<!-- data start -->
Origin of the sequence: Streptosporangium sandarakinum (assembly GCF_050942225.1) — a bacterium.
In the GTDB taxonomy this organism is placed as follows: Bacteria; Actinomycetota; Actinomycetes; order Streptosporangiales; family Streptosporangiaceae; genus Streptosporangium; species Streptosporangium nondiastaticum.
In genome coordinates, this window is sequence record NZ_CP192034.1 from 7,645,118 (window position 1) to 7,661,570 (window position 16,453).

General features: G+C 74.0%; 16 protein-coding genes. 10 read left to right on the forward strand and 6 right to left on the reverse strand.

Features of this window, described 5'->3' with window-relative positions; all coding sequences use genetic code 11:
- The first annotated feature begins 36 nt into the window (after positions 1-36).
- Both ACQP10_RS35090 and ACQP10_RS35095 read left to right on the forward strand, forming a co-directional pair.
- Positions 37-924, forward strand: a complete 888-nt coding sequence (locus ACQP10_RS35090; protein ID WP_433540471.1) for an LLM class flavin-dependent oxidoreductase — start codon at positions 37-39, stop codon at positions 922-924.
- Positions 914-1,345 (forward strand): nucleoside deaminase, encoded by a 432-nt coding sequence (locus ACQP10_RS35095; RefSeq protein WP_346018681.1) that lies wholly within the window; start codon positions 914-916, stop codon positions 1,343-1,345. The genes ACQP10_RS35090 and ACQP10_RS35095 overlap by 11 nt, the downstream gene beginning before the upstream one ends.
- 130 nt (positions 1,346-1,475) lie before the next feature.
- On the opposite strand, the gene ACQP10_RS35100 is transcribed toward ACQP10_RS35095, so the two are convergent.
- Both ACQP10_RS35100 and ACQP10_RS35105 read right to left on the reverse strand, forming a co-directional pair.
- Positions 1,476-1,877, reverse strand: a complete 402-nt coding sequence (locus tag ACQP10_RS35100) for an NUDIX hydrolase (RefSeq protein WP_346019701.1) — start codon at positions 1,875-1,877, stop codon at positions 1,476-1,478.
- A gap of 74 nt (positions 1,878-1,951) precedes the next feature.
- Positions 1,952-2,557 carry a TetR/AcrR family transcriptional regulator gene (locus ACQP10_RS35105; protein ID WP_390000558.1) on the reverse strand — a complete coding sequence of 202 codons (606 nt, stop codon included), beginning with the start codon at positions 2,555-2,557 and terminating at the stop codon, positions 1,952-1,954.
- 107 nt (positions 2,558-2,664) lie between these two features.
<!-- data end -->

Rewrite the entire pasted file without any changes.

Origin of the sequence: Streptosporangium sandarakinum (assembly GCF_050942225.1) — a bacterium.
In the GTDB taxonomy this organism is placed as follows: Bacteria; Actinomycetota; Actinomycetes; order Streptosporangiales; family Streptosporangiaceae; genus Streptosporangium; species Streptosporangium nondiastaticum.
In genome coordinates, this window is sequence record NZ_CP192034.1 from 7,645,118 (window position 1) to 7,661,570 (window position 16,453).

General features: G+C 74.0%; 16 protein-coding genes. 10 read left to right on the forward strand and 6 right to left on the reverse strand.

Features of this window, described 5'->3' with window-relative positions; all coding sequences use genetic code 11:
- The first annotated feature begins 36 nt into the window (after positions 1-36).
- Both ACQP10_RS35090 and ACQP10_RS35095 read left to right on the forward strand, forming a co-directional pair.
- Positions 37-924, forward strand: a complete 888-nt coding sequence (locus ACQP10_RS35090; protein ID WP_433540471.1) for an LLM class flavin-dependent oxidoreductase — start codon at positions 37-39, stop codon at positions 922-924.
- Positions 914-1,345 (forward strand): nucleoside deaminase, encoded by a 432-nt coding sequence (locus ACQP10_RS35095; RefSeq protein WP_346018681.1) that lies wholly within the window; start codon positions 914-916, stop codon positions 1,343-1,345. The genes ACQP10_RS35090 and ACQP10_RS35095 overlap by 11 nt, the downstream gene beginning before the upstream one ends.
- 130 nt (positions 1,346-1,475) lie before the next feature.
- On the opposite strand, the gene ACQP10_RS35100 is transcribed toward ACQP10_RS35095, so the two are convergent.
- Both ACQP10_RS35100 and ACQP10_RS35105 read right to left on the reverse strand, forming a co-directional pair.
- Positions 1,476-1,877, reverse strand: a complete 402-nt coding sequence (locus tag ACQP10_RS35100) for an NUDIX hydrolase (RefSeq protein WP_346019701.1) — start codon at positions 1,875-1,877, stop codon at positions 1,476-1,478.
- A gap of 74 nt (positions 1,878-1,951) precedes the next feature.
- Positions 1,952-2,557 carry a TetR/AcrR family transcriptional regulator gene (locus ACQP10_RS35105; protein ID WP_390000558.1) on the reverse strand — a complete coding sequence of 202 codons (606 nt, stop codon included), beginning with the start codon at positions 2,555-2,557 and terminating at the stop codon, positions 1,952-1,954.
- 107 nt (positions 2,558-2,664) lie between these two features.